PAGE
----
What I am calling, for shorthand, radical open access, is not one thing, however, nor is it an overarching project. It consists of various groups, peoples, institutions and projects, with their own affordances. Moreover, radical open access is also a contingent and contextual approach that cannot easily be pinned-down as, again, it is an ongoing critical project, one that endeavours to embrace its own inconsistencies, and struggles with its own conceptions of openness. Nonetheless, I want to try and point out some points of similarity that radical open access projects seem to share, not least as a way of contrasting them to the vision of open access put forward in the Finch report. I would like to mention three examples in particular of what can be seen as radical open access initiatives that have tried to experiment with progressive, counter-institutional alternatives, namely Open Humanities Press, Ted Striphas’ Differences & Repetitions wiki and Kathleen Fitzpatrick’s experiments with open peer review for her book Planned Obsolescence.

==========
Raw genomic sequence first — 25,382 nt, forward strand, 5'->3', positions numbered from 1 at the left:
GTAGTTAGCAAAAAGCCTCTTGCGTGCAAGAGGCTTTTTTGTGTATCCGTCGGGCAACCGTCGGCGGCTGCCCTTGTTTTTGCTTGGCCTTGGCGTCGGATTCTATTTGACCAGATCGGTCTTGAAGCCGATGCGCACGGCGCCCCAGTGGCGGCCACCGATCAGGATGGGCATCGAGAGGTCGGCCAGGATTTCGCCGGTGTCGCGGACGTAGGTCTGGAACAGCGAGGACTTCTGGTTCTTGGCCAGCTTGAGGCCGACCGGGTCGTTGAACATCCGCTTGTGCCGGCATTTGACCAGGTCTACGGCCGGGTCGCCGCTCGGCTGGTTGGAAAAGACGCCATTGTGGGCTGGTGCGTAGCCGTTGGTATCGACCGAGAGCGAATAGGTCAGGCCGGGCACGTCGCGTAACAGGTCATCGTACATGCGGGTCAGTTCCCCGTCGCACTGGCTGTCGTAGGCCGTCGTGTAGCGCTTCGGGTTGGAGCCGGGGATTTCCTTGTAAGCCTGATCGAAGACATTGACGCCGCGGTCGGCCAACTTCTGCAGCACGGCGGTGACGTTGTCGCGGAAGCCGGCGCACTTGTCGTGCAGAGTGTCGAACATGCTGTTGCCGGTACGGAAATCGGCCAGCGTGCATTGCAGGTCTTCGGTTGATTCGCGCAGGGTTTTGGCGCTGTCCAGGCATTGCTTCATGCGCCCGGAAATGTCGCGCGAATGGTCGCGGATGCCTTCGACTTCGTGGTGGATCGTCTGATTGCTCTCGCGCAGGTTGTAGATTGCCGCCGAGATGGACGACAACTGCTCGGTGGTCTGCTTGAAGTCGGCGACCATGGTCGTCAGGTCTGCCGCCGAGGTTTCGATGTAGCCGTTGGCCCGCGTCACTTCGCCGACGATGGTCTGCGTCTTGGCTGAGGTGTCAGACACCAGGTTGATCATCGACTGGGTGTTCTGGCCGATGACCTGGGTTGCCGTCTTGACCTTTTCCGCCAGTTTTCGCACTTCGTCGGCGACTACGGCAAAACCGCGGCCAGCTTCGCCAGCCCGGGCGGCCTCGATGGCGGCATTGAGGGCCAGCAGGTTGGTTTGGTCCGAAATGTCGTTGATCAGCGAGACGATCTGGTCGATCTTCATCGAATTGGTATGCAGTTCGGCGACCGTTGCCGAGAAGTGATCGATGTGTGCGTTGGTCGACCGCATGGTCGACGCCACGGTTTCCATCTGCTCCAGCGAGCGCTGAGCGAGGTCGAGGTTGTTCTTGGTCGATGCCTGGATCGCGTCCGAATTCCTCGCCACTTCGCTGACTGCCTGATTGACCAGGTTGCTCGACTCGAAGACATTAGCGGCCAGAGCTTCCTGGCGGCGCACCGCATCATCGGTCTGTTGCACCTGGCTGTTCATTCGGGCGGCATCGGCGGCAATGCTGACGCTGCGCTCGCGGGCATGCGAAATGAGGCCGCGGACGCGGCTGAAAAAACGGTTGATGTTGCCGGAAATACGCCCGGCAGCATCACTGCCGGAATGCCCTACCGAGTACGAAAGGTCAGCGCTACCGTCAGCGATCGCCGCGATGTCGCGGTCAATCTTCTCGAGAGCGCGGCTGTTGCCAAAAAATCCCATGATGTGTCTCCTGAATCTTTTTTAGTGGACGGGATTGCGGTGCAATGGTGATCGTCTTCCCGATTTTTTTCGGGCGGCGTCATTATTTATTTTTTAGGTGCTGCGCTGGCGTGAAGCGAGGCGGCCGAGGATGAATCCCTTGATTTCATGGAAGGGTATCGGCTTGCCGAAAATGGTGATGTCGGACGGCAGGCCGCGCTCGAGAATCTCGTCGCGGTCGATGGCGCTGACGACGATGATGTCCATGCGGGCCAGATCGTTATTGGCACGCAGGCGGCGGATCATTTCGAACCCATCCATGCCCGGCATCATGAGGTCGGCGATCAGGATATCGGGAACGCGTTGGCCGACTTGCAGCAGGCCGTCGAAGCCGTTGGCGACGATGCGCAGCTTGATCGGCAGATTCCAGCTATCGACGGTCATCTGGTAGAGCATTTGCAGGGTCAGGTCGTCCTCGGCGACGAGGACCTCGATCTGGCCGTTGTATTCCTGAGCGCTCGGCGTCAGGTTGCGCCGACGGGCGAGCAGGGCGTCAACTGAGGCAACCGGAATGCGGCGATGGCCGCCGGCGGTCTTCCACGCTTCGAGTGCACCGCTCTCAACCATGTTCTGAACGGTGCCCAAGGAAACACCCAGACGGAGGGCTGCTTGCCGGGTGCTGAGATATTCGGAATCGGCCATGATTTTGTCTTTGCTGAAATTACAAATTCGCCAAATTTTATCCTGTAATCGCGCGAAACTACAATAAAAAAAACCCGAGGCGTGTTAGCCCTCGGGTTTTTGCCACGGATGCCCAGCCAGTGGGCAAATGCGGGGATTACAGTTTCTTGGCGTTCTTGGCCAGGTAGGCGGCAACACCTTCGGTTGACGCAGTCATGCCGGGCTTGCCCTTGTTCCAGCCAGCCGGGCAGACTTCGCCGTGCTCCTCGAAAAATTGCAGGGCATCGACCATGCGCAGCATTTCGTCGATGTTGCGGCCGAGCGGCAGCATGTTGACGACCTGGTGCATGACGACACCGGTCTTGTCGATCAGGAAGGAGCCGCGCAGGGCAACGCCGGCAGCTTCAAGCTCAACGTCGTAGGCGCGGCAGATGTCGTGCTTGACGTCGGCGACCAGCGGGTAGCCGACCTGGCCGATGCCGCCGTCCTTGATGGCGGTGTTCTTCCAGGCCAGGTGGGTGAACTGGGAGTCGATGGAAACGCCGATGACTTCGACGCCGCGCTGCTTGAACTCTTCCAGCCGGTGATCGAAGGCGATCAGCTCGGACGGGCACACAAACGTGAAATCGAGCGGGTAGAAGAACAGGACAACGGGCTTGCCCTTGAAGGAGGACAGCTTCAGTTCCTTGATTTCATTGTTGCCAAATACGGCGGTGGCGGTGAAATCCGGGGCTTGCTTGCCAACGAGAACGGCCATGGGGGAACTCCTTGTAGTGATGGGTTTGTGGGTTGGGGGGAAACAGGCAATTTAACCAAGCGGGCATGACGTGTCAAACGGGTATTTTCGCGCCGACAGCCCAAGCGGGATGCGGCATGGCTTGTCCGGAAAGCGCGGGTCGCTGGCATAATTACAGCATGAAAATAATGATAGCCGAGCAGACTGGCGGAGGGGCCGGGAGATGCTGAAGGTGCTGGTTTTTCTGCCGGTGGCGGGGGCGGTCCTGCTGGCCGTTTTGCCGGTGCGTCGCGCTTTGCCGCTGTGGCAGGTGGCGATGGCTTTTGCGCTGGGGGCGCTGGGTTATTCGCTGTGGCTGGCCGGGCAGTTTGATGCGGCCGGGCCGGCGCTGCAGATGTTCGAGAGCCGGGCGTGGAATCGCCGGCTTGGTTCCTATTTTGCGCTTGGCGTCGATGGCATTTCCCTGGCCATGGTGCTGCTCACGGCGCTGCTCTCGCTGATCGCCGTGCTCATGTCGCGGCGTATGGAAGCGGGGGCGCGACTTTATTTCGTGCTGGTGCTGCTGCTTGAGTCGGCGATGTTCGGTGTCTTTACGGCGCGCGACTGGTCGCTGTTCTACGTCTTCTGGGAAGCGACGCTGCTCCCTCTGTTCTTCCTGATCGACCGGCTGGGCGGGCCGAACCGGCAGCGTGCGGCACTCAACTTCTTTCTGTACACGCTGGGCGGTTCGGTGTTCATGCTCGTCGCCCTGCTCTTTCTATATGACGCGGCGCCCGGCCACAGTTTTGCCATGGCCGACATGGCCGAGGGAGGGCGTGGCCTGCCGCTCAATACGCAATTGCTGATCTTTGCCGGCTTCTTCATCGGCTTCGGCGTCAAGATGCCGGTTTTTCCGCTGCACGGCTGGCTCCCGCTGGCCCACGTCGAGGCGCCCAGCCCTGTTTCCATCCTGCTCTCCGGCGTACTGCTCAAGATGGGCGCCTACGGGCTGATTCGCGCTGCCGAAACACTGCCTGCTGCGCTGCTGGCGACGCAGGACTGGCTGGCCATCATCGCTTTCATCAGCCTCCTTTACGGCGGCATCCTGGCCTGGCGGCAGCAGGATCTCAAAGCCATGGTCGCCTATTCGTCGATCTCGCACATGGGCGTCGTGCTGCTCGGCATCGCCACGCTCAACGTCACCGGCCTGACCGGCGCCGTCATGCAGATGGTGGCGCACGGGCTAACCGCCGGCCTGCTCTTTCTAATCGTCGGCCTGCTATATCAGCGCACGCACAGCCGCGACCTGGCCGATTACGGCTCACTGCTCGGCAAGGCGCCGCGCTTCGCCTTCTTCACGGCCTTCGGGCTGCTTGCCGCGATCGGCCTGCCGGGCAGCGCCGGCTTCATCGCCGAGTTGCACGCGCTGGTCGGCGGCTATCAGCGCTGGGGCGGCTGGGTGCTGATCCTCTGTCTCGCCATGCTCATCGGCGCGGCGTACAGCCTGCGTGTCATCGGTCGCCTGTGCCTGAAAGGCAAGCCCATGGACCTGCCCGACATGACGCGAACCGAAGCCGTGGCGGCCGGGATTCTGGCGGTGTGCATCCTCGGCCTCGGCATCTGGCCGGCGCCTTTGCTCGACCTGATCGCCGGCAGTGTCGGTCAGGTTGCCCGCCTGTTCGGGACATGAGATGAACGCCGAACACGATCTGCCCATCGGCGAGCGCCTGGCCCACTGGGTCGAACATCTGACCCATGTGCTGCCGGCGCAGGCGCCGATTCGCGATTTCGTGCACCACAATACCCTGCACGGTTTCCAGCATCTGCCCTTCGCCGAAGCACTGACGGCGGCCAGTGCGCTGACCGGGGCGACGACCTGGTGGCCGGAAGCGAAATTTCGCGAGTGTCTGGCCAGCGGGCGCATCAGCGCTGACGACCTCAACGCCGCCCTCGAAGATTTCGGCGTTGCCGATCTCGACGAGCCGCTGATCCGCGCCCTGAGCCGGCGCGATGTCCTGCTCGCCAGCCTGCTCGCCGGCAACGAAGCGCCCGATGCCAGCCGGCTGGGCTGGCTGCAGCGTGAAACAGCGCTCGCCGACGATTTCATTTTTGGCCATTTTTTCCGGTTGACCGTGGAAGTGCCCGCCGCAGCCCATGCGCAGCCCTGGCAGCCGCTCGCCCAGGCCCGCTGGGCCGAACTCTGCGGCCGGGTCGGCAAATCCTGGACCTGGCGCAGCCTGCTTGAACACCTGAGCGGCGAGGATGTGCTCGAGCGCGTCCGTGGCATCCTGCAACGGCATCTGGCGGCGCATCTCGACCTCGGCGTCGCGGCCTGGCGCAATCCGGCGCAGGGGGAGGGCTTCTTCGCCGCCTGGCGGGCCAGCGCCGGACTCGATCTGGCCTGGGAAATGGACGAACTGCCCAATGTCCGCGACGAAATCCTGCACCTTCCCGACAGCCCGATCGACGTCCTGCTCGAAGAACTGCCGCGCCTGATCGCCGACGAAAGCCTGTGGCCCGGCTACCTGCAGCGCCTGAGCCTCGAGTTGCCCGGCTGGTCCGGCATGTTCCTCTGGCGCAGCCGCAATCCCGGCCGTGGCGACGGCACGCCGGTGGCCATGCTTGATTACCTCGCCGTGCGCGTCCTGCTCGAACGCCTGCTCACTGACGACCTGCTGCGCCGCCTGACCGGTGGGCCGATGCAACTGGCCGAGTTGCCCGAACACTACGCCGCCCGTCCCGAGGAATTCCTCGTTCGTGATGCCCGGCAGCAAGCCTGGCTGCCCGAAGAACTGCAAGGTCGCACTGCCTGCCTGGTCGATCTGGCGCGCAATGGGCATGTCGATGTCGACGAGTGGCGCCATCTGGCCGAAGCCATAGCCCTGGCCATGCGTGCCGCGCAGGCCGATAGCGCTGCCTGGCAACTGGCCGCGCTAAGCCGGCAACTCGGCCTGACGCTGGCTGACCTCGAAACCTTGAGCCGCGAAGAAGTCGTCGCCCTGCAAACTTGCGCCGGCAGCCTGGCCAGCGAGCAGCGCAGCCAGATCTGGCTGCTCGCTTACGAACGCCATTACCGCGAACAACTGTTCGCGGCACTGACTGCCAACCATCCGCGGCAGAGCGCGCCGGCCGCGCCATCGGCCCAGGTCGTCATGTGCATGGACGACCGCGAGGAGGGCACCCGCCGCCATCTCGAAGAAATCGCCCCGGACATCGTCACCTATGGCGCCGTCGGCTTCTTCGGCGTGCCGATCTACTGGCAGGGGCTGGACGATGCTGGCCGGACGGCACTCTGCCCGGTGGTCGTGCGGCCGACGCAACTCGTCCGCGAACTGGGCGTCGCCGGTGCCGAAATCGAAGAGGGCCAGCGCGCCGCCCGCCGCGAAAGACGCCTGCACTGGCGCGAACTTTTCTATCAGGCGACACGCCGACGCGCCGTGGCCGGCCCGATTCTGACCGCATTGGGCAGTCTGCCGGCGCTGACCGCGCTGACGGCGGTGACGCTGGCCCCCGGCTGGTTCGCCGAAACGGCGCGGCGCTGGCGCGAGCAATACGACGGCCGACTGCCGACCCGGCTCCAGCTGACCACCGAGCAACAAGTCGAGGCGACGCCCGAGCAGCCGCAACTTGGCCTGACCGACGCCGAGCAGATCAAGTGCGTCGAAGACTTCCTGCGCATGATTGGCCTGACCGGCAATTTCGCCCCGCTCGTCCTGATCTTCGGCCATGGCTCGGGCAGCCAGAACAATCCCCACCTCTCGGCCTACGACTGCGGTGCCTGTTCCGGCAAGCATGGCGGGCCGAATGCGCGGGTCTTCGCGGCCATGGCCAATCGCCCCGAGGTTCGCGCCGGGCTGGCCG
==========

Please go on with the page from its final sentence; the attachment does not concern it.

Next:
Open Humanities Press (OHP) is an international open access publishing collective in critical and cultural theory, founded in 2006 by ‘Open Access journal editors, librarians and technologists’, experimenting with open access journal and book publishing (Jöttkandt 2007: 4). OHP focuses on countering negative perceptions that still exist concerning open access and online publishing by creating a trustworthy, reliable, high-quality system for those scholars sceptical about online modes of distribution and dissemination. Battling these negative perceptions serves two goals, they argue: first, it makes experimentation with new business models possible and can therefore work to help solve the current publishing crisis in the humanities; secondly, it paves the way for further experiments in scholarly communication—with new forms of writing and publishing; with open content and open editing, for instance—something that stands at the basis of OHP’s projects (Jöttkandt 2007: 3–4). The Differences & Repetitions wiki is a site for open source writing (along the lines of libre/read-write open access), set up by Ted Striphas, which contains fully editable projects or working papers. As a personal (though at the same time collaborative) archive of writings, Striphas explores what it means to publish scholarly findings in a different way, and to experiment with new, digital, collaborative writing practices that try to not give in to the compulsion to repeat established practices. Kathleen Fitzpatrick co-established MediaCommons, a scholarly publishing community, to build networks and collaborations among media scholars. She used MediaCommons Press, a digital text platform and publishing experiment from MediaCommons, to openly review the manuscript of Planned Obsolescence. Adopting CommentPress software—a WordPress plugin that allows comments to be made next to specific paragraphs of text—the draft was made available online in 2009 to potential reviewers and commentators (alongside a traditional peer review process by NYU Press).